Dumas v. State

Decision Date13 September 1983
Docket NumberNo. 81-2293,81-2293
Citation439 So.2d 246
PartiesAnthony DUMAS, Appellant, v. The STATE of Florida, Appellee.
CourtFlorida District Court of Appeals

Bennett H. Brummer, Public Defender and Howard K. Blumberg, Asst. Public Defender, for appellant.

Jim Smith, Atty. Gen. and Steven R. Jacob, and Jack Ludin, Asst. Attys. Gen., for appellee.



The question presented for review is whether record evidence showing an information stamped "waived trial by jury with consent of state", above which is the signature of the defendant, is sufficient, on a direct appeal from a judgment of conviction, to support a finding of an effective waiver of that constitutional right. We hold that it may be sufficient, and is in this case.

The following exchange appears in the record on the date the case was called for trial:

PROSECUTOR: This [case of Anthony Dumas] was set for a bench trial at eight o'clock. We did not try the case.

I believe we are in the process of plea negotiations at this time, and we may pass it.

Marilynn [defense counsel], is that correct?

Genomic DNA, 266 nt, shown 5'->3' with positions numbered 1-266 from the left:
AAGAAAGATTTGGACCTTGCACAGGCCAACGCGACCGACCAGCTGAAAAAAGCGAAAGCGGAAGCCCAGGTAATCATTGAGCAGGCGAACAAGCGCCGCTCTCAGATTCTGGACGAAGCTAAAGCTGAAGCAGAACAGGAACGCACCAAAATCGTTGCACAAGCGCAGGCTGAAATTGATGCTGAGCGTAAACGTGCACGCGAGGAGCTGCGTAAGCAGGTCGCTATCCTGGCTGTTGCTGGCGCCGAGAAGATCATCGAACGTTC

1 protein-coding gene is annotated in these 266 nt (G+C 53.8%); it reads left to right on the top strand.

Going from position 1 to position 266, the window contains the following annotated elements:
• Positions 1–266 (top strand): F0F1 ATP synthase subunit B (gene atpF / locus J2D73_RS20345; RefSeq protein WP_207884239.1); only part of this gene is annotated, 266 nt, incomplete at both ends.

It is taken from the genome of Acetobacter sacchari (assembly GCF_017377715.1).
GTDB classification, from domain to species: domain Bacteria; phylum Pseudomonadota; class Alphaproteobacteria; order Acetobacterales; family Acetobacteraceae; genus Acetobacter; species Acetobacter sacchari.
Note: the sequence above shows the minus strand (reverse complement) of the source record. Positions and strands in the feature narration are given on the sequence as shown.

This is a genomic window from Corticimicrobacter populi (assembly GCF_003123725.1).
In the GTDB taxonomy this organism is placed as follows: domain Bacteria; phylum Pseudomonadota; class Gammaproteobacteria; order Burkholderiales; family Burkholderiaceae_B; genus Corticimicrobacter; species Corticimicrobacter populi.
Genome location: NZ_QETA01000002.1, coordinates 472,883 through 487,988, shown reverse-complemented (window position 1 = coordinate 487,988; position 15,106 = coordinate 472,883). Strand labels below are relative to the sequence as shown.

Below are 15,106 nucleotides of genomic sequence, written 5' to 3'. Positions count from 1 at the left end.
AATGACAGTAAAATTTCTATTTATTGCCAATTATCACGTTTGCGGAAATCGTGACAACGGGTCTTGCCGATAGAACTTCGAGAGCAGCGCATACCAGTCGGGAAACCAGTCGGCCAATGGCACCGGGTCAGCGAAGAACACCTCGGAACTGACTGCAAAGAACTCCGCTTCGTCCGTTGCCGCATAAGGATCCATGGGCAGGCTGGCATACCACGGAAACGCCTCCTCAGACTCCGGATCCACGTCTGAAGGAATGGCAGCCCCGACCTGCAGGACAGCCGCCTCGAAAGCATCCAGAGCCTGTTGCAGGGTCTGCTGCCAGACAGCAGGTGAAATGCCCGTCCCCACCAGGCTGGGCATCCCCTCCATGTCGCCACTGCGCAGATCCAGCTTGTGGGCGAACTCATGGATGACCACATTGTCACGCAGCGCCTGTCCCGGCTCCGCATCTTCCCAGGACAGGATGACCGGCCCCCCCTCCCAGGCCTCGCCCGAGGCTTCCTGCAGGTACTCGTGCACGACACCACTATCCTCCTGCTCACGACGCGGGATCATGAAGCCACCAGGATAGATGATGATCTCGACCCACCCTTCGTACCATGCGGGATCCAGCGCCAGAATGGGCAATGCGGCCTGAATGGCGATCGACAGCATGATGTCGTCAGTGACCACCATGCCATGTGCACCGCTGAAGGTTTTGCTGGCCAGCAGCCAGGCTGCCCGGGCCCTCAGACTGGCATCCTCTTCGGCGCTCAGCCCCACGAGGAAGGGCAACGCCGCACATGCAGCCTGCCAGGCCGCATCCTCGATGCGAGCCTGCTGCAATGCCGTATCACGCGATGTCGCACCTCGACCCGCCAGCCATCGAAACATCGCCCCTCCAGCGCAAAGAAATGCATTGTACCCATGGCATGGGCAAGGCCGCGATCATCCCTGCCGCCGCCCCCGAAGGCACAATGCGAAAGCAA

DEFENSE COUNSEL: That is correct.

THE COURT: All right.

(Thereupon, other matters were heard, after which the following proceedings were had:)

THE COURT: Anthony Dumas.

DEFENSE COUNSEL: We are ready for trial.

The entire record on the waiver question consists of that colloquy and the signed written waiver on the information. On these facts, the present case is virtually indistinguishable from Viggiani v. State, 390 So.2d 147 (Fla. 3d DCA 1980), rev. denied, 402 So.2d 613 (Fla.1981).

In Viggiani v. State, we held that a defendant did not effectively waive his right to trial by jury where the minimal requirements for a valid and effective waiver were not met, i.e., that the defendant's signature be executed in open court and incorporated either in the transcript of the proceedings or otherwise made part of the record. We recede from Viggiani. 1